Assessing vulnerabilities to financial shocks in some key global economies

Working papers set out research in progress by our staff, with the aim of encouraging comments and debate.
Published on 16 December 2016

Working Paper No. 636
By Jack Fisher and Lukasz Rachel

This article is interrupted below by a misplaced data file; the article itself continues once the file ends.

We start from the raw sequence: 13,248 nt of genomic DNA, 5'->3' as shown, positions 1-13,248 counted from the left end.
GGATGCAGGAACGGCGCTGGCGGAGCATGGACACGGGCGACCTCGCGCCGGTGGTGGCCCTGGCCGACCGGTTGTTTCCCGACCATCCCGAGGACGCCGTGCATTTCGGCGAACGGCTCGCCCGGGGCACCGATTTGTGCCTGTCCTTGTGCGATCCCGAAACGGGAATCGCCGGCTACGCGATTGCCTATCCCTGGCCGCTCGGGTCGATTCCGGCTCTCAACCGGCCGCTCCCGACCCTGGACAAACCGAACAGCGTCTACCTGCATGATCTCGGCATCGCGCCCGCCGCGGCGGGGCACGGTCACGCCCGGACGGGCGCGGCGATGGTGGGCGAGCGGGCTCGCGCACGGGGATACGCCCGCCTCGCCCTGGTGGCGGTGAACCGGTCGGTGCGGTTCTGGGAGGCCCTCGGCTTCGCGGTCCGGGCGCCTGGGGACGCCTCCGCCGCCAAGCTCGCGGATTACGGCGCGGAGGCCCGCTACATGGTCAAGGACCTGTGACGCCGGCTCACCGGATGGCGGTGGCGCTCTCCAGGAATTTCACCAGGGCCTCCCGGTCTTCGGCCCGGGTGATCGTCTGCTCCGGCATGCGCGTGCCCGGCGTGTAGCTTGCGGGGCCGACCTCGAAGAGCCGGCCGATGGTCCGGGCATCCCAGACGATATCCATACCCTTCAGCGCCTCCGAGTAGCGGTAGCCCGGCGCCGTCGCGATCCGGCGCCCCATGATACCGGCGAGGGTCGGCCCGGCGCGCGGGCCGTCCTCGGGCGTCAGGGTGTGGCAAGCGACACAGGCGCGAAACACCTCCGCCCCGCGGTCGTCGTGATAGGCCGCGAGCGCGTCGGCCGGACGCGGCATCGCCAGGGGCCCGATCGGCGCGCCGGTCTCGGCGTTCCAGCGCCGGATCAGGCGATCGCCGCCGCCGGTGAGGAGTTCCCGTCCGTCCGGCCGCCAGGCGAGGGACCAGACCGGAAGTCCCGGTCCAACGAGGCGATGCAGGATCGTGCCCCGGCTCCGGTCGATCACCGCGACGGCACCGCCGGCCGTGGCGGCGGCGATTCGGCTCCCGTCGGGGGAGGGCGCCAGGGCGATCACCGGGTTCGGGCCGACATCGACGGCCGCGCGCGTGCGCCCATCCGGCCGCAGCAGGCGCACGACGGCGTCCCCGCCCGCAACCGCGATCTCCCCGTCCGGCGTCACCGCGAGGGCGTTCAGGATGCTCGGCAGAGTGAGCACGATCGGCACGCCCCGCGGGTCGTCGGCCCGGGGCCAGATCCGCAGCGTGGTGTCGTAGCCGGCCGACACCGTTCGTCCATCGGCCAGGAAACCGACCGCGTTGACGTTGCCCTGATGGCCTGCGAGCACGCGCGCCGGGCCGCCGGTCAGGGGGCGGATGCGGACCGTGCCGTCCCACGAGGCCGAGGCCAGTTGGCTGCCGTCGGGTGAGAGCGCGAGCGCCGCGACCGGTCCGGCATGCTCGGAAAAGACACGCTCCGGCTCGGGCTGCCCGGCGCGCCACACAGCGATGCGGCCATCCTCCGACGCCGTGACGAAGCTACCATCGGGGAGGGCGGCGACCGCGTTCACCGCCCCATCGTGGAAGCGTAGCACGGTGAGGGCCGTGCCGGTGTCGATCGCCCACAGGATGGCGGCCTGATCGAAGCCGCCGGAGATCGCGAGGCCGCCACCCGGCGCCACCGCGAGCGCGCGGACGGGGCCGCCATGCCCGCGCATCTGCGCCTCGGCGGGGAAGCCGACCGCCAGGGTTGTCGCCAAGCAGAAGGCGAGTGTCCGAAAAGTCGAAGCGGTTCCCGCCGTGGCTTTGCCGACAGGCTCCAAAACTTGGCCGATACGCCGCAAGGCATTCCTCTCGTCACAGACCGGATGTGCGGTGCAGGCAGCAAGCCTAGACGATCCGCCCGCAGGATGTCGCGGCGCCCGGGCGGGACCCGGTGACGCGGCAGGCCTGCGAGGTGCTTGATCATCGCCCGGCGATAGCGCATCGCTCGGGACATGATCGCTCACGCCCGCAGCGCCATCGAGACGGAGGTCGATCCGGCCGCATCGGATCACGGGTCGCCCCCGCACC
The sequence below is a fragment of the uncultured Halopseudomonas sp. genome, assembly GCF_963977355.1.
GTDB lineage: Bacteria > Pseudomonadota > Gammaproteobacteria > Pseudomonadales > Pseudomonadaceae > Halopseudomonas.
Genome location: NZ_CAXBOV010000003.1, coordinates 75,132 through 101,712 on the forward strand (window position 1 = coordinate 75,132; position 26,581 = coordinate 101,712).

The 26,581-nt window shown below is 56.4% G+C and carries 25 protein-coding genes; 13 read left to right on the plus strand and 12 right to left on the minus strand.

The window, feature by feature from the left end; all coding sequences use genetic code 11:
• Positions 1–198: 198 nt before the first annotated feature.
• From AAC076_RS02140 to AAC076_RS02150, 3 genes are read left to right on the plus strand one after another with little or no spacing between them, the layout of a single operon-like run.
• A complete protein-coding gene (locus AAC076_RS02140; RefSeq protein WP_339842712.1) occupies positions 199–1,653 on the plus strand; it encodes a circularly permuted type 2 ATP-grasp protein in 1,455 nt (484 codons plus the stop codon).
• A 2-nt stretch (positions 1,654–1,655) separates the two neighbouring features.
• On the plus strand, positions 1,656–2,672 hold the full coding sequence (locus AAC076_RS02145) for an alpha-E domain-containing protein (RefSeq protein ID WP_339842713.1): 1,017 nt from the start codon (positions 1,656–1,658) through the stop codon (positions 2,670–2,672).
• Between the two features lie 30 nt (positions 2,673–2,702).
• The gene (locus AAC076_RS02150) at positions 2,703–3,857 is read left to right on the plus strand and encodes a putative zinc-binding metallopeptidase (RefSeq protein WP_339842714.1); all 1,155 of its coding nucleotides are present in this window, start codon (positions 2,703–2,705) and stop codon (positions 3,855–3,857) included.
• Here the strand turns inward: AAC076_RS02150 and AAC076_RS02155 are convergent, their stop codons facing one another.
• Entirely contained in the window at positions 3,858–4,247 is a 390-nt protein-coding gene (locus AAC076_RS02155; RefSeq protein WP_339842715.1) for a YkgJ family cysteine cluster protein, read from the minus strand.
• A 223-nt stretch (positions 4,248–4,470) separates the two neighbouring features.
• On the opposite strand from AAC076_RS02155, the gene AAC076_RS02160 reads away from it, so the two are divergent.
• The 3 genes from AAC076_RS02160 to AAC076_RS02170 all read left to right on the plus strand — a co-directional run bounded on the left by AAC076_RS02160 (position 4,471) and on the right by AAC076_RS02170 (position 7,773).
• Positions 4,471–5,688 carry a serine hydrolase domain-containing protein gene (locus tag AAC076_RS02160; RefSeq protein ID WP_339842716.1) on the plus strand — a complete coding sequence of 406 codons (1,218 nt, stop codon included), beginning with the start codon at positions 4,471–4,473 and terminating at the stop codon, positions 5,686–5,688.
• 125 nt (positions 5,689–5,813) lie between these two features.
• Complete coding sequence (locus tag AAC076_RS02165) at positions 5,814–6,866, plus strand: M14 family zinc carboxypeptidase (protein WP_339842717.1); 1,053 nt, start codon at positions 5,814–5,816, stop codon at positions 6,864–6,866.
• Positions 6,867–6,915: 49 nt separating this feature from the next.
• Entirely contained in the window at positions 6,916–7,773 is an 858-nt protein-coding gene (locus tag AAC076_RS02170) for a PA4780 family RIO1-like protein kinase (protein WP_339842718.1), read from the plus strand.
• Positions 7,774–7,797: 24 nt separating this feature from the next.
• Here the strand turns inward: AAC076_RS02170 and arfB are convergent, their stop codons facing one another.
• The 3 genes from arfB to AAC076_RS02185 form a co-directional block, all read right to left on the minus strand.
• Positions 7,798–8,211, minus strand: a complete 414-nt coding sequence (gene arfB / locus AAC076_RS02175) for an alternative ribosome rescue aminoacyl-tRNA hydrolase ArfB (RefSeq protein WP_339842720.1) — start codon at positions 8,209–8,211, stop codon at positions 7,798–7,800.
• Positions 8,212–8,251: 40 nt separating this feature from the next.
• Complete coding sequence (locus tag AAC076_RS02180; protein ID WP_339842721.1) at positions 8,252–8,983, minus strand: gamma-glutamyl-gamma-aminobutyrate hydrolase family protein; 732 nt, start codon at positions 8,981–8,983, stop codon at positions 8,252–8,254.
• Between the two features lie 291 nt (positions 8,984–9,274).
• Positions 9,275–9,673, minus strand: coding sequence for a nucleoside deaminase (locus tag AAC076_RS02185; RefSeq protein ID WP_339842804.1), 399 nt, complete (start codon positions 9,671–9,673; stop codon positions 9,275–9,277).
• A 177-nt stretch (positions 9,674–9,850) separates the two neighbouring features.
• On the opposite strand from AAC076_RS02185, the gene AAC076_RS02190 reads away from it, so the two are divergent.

This paper describes a quantitative, data-driven method to assess vulnerabilities in a range of countries. We provide country-level vulnerability indices which can be used to gauge the level of fragility at any point in time. In particular, our results suggest that in the run-up to the Global Financial Crisis, vulnerabilities rose to extremely high levels in the United States, but were only a little above average in Europe and had actually receded across much of Asia. The picture has changed dramatically during the recovery, however, with vulnerabilities close to record-highs by end-2015 in some of the Asian economies. We document numerous practical challenges that arise when developing such a toolkit, the main one being to know the trend — the ‘neutral’ level — of a financial variable (for example credit-to-GDP). In that context, one important contribution of this paper is to document the robustness of vulnerability measures to different judgements about the trend level of financial variables. We find that for most countries results are fairly robust to different views of the underlying trend, but importantly that this robustness is not universal. In particular, at the moment differing views of what ‘the new normal’ is suggest dramatically different assessments of the level of fragility in the United States and South Korea.

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